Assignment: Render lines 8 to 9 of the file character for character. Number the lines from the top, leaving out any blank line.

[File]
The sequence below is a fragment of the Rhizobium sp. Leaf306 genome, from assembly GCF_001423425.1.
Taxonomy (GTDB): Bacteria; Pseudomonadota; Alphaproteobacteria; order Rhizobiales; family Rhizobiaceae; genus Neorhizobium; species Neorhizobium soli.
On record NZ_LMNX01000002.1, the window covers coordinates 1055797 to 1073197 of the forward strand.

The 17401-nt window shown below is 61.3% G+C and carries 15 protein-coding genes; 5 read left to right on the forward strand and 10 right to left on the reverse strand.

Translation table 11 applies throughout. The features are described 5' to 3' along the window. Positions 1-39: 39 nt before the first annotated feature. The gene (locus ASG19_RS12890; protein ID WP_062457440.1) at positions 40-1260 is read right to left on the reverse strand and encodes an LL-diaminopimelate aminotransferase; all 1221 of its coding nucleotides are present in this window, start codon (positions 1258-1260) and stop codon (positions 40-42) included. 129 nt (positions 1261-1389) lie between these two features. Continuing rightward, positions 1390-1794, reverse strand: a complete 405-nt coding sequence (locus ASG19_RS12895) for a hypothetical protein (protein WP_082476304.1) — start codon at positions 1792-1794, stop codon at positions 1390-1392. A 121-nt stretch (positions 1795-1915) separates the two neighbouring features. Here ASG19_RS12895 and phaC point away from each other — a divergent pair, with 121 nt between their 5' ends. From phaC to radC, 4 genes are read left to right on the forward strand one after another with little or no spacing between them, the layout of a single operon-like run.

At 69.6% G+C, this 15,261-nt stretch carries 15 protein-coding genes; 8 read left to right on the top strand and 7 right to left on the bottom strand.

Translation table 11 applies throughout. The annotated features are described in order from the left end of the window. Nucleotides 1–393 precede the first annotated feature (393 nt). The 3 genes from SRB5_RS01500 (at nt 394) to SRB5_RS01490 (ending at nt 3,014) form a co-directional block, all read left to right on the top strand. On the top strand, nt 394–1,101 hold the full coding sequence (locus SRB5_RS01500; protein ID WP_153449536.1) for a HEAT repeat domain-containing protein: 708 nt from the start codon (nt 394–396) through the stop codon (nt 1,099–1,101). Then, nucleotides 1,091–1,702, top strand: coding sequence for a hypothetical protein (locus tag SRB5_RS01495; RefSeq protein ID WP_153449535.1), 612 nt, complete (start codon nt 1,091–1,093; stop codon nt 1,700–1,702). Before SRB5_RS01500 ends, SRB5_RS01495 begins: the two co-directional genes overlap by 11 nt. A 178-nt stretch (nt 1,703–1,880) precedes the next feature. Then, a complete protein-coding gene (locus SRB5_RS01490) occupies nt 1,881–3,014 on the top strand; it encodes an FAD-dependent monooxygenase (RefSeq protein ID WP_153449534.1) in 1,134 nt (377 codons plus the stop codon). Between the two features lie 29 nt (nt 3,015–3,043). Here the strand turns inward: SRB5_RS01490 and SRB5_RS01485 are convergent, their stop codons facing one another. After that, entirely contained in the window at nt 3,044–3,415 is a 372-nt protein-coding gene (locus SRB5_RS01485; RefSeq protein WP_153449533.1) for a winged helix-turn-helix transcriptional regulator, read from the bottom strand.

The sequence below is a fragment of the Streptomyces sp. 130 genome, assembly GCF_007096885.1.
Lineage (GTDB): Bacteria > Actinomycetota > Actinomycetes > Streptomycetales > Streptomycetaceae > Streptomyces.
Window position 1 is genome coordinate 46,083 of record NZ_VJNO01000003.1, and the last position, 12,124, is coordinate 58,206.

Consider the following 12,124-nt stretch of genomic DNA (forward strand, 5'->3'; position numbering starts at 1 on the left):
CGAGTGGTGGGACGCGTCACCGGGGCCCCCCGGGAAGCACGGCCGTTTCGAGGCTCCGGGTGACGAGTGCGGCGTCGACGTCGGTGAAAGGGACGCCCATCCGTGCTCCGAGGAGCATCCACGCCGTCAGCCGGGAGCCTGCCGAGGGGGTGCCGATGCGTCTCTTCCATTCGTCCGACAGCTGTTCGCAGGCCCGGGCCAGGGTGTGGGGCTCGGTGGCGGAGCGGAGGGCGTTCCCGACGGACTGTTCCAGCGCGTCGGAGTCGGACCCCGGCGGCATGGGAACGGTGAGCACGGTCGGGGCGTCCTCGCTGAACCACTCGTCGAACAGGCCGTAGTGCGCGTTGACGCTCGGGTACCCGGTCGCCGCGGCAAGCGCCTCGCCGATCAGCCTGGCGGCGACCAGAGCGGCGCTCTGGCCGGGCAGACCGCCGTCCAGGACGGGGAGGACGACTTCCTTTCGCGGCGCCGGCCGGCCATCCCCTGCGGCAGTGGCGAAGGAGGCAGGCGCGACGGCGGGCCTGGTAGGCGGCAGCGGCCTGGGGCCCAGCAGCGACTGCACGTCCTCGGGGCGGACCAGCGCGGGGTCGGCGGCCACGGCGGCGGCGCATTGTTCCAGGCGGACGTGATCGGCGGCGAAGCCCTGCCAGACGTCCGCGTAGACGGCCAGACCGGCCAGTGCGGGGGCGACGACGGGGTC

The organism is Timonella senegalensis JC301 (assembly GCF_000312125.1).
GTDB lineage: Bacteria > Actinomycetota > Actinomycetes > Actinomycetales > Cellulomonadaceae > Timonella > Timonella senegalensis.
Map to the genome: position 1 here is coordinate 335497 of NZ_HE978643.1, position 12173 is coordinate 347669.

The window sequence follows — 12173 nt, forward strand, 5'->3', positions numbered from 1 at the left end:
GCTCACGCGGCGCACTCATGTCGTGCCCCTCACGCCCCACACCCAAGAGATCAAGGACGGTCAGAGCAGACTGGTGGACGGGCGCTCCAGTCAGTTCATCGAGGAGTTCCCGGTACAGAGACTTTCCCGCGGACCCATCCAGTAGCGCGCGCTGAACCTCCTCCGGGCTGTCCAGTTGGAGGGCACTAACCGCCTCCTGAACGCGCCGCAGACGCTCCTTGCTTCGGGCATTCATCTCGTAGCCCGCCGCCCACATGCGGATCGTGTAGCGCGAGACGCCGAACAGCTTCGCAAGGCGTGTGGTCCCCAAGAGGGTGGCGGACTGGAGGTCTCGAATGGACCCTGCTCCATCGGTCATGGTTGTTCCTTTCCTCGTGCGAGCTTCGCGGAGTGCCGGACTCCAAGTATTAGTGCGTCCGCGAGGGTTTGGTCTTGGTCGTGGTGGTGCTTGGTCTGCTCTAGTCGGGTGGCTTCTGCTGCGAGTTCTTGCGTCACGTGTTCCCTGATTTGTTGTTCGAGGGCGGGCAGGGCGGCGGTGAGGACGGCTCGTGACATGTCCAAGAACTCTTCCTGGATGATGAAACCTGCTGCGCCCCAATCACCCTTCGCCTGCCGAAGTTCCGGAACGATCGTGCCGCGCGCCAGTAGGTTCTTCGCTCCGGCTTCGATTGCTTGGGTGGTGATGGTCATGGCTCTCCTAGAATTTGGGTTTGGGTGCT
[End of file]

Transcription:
The sequence below is a fragment of the Streptomyces sp. 130 genome, assembly GCF_007096885.1.
Lineage (GTDB): Bacteria > Actinomycetota > Actinomycetes > Streptomycetales > Streptomycetaceae > Streptomyces.